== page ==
The practice of FGM/C is Egypt is quite prevalent. However, recent evidence has shown that the practice is declining among girls and women of younger age. The recent 2008 Demographic Health Survey in Egypt (EDHS) reported that the FGM/C prevalence rate among women from ages 15-49 is 91.1 percent, but 74 percent among girls age 15-17. The recent report indicated that a decline is expected over the next fifteen years among girls age 15-17, reaching a level of 45 percent.
In 2006, another representative study was conducted by the Ministry of Health (MoH) among school girls aged 10-18 in 10 selected governorates measuring the prevalence of FGM/C among them. The study concluded that 50 percent of the girls are circumcised and that the percentage of circumcision is higher among the daughters of non-educated mothers (64.7 percent) as opposed to the daughters of women who attended university (22.3 percent).
The 2008 EDHS has also shown that a mother’s level of education, residency and economic status are important variables. For example, urban women are less likely to be circumcised than rural women (EDHS, 2000, 2005 & 2008). The likelihood of circumcision drops by education level and wealth quintile. The 2008 EDHS reports that 31 percent of girls in the highest wealth quintile are expected to be circumcised by the age of 18 compared with 73 percent of girls in the lowest wealth quintile.
In June of 2008, the Egyptian Parliament agreed to criminalize FGM/C in the Penal Code, establishing a minimum custodial sentence of three months and a maximum of two years, or an alternative minimum penalty of 1,000 Egyptian pounds (LE) and a maximum of 5,000 LE.
Also, the new Child Law included the formation of Child Protection Committees (CPC) at different national levels with duties to identify, support and monitor children at risk of neglect and abuse, including girls at risk of circumcision.
Furthermore, to assist in the enforcement of legislation, Egypt hosted in 2008 a regional meeting entitled 'Cairo Declaration+5'. This conference is a follow-up to the 2003 meeting that also took place in Cairo and resulted in an important legal document on FGM/C titled 'The Cairo Declaration for the Elimination of Female Genital Mutilation'. The main objectives of the conference were to follow up on the recommendations of the pervious conference and to launch an international campaign aimed at rekindling world-wide attention on FGM/C.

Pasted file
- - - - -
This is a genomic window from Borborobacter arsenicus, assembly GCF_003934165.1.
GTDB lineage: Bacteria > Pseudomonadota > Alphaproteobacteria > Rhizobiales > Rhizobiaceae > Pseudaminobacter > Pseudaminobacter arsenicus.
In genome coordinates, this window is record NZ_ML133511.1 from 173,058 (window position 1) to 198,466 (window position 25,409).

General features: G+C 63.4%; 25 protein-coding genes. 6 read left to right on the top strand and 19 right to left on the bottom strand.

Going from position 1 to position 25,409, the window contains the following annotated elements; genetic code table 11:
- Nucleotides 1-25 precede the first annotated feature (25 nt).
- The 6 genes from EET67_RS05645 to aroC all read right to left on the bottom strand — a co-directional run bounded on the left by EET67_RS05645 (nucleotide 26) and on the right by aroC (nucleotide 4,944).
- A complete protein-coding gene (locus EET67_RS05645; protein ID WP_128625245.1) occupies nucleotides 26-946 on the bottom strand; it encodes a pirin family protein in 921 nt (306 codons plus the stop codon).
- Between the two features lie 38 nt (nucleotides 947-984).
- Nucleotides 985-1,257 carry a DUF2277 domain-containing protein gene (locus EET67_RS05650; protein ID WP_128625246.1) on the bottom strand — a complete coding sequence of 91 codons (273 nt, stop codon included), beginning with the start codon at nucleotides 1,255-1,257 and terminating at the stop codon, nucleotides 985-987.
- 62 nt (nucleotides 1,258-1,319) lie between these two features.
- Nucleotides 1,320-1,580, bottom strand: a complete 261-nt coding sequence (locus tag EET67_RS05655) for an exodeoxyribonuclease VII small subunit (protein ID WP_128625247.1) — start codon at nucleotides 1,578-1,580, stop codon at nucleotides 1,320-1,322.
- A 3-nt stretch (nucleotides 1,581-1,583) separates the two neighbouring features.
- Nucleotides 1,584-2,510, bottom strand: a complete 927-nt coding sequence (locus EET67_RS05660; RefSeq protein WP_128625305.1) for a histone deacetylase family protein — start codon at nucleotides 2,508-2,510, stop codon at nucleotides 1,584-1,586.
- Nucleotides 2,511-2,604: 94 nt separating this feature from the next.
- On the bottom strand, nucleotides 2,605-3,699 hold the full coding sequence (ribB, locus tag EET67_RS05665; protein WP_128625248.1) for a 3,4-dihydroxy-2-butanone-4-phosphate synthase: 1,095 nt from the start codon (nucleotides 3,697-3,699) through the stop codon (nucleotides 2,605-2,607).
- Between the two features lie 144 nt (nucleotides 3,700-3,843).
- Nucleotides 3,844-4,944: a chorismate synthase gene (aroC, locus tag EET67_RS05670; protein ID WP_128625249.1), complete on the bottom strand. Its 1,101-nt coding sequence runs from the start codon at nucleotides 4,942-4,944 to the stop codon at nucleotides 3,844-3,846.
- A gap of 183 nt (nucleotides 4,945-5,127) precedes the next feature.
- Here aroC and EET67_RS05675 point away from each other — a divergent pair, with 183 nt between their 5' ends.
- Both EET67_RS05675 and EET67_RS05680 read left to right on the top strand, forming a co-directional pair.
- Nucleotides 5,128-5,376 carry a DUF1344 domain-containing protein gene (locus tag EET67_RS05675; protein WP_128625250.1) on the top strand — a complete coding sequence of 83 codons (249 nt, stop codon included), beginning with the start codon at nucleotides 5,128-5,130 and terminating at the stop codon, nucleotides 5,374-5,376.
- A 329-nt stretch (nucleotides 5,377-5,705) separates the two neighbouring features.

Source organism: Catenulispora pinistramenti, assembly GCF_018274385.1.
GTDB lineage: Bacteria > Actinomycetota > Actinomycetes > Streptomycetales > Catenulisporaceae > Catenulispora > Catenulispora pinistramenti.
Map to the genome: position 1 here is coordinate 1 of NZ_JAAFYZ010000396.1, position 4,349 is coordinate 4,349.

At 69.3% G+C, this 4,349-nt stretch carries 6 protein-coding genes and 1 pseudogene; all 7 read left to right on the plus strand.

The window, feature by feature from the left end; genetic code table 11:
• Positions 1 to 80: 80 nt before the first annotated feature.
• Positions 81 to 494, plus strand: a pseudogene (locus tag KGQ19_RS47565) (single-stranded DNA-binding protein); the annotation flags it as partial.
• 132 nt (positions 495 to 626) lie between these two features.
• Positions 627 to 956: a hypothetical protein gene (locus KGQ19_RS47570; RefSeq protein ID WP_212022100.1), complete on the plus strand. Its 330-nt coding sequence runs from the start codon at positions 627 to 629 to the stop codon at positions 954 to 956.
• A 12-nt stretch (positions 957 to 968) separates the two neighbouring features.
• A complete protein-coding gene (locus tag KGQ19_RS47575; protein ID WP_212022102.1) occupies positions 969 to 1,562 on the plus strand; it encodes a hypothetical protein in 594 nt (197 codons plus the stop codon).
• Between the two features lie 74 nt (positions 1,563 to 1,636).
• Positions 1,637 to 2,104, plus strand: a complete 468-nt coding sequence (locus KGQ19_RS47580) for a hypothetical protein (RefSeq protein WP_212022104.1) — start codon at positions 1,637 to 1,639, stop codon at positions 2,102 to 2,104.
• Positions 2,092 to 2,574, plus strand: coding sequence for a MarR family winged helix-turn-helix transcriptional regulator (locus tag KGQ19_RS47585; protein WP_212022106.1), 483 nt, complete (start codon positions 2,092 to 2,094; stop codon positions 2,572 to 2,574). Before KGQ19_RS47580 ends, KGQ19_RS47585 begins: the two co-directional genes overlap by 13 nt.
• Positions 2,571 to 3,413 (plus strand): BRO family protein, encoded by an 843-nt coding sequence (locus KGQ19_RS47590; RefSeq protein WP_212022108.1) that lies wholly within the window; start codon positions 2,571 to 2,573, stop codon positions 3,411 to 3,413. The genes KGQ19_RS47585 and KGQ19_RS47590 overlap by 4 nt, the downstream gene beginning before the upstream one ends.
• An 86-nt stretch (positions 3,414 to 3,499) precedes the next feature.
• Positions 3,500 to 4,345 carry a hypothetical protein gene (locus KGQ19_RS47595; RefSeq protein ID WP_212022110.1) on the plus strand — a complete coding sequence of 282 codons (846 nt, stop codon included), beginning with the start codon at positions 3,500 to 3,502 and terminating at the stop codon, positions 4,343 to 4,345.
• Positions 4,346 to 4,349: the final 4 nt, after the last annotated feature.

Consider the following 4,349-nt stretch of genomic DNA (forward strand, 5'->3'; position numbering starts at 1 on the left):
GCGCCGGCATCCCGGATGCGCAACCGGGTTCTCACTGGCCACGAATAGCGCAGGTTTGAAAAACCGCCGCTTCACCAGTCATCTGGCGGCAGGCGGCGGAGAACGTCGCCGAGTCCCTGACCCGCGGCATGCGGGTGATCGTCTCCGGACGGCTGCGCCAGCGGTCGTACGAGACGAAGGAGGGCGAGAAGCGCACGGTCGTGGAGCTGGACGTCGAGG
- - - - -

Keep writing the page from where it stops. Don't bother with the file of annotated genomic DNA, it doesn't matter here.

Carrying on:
The Egyptian Ministry of Health (MoH) issued in 2007 a ministerial decree (271) closing a loophole in the previous 1996 decree by banning everyone, including health professionals, from performing FGM/C in governmental or non-governmental hospitals/clinics.
In 2007, Grand Mufti Ali Gomaa’s issued a 'Fatwa' condemning FGM/C and the Azhar Supreme Council for Islamic Research issued a statement explaining that FGM/C has no basis in the core Islamic Sharia or any of its partial provisions.
In September 2012, Egyptian gynecologists & obstetricians union launched a statement declaring that FGM/C is not a medical procedure & is not included in any medical curriculum else as a practice that should be prevented consequently law doesn’t offer protection to physicians who practice it.
The statement also emphasized on the fact that there is no medical indication, health or behavioral benefits of it, on the contrary it leads to psychological & reproductive complications for women on the long run which might stay lifelong with them in addition to the medical complications that might happen during it’s practice.
Fourteenth of June is the national Zero FGM tolerance day commemorating Bedour Ahmed Shaker from Maghagha in Menya governorate who died due to FGM on the hands of a physician, Thousands of girls are still affected by what killed Bedour.
Sohair Elbatee is another girl who died of FGM in June 2013 in Aga Dakahlya, Her case has been reopened & the general Attorney transferred the Charged Father & Physician to the criminal court as the first case of prosecution on FGM.